Hong Kong youths, he maintained, were attracted to “soft power” recreational activities in mainland China, such as visiting bubble tea shops, hotpot restaurants and karaoke lounges, something that would continue to appeal to the younger generation going forward.
However, Paul Yip Siu-fai, chair professor at HKU’s department of social work and social administration, said young people wanted more than just jobs, and would need to have their social misgivings assuaged.
“The government has to work harder to address their concerns, though the blueprint is a good initiative,” he said. “They need the freedom they choose, the living conditions and political environment they desire.”
David Lai Cheuk-yin, senior researcher at MWYO, a local think tank specialising in youth policies, suggested that lower average salaries and strong competition with local talent across the border would also put a damper on the new road map’s overall appeal to Hongkongers.
Dennis Ng Wang-pun, a permanent honorary president of one of Hong Kong’s largest business chambers, the Chinese Manufacturers’ Association, agreed it would be hard for the government to convince young people to pursue opportunities in the bay area.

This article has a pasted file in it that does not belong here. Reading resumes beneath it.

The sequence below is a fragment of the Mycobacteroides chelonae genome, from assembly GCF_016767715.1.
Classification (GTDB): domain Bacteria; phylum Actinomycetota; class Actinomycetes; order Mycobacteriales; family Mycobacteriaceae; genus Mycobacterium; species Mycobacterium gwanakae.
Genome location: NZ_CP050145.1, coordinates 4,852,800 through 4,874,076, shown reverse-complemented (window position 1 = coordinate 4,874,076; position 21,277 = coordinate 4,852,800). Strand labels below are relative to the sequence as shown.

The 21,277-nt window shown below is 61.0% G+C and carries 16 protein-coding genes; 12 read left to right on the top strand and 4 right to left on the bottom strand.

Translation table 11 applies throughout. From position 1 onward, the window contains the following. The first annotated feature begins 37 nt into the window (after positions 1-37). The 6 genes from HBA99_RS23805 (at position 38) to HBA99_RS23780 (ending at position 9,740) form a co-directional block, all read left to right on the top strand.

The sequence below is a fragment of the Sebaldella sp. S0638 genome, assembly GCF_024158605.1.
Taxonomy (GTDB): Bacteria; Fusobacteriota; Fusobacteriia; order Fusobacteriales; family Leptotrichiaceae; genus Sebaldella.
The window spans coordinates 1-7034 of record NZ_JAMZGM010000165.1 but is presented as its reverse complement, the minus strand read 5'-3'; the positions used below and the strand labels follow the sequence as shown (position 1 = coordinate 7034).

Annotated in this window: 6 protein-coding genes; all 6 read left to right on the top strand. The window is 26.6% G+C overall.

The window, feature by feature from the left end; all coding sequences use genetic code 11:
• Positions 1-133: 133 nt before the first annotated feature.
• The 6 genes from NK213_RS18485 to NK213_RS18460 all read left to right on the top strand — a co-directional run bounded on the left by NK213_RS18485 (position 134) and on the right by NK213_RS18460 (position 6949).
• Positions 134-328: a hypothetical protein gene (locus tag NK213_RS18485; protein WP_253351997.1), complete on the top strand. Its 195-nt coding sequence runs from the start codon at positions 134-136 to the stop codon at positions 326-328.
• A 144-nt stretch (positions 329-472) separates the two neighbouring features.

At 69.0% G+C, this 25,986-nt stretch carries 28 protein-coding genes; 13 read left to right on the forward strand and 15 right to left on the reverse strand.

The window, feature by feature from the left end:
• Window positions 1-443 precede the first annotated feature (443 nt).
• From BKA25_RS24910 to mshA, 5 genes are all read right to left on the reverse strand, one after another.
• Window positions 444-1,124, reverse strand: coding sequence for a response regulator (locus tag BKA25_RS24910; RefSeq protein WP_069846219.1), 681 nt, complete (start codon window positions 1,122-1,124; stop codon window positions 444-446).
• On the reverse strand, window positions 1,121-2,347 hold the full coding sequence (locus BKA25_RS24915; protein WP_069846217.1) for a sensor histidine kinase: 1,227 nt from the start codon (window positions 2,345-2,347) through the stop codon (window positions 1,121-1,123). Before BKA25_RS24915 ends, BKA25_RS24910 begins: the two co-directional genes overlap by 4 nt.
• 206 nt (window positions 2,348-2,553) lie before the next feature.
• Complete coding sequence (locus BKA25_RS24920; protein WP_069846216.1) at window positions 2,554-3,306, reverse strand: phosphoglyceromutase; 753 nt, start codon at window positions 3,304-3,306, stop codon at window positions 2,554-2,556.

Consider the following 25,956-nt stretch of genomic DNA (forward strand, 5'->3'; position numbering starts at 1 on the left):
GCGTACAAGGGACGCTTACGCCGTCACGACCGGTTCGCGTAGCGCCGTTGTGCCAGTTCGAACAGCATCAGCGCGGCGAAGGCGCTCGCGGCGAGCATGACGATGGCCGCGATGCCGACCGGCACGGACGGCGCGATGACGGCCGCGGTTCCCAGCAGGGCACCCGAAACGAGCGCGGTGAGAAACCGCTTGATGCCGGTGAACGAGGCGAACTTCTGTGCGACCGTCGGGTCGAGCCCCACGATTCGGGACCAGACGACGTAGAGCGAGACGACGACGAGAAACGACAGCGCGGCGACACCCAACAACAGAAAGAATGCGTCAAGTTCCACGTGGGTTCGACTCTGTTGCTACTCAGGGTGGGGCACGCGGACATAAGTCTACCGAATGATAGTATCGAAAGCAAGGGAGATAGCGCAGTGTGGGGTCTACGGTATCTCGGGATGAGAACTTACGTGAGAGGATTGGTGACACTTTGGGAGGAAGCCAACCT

“But younger people are encouraged to go see with their own eyes what the country really is like before jumping into any conclusion,” he said. “China is not as dreadful as they imagine.”
The chamber regularly sponsors scholarships and exchange programmes for Hong Kong students in China.
According to Chow Man-kong, an associate professor with Lingnan University’s Pan Sutong Shanghai-Hong Kong Economic Policy Research Institute, the youth population in the Greater Bay Area was the third-largest of all the regional economies of mainland China.
He cited his own research showing there were 2.38 million young people studying in 181 tertiary education institutions in Guangdong, Hong Kong and Macau in 2018, compared with 3 million spread across 270 institutions in the Beijing-Tianjin-Hebei metropolitan area, and 5.08 million at 458 institutions in the Yangtze River Delta.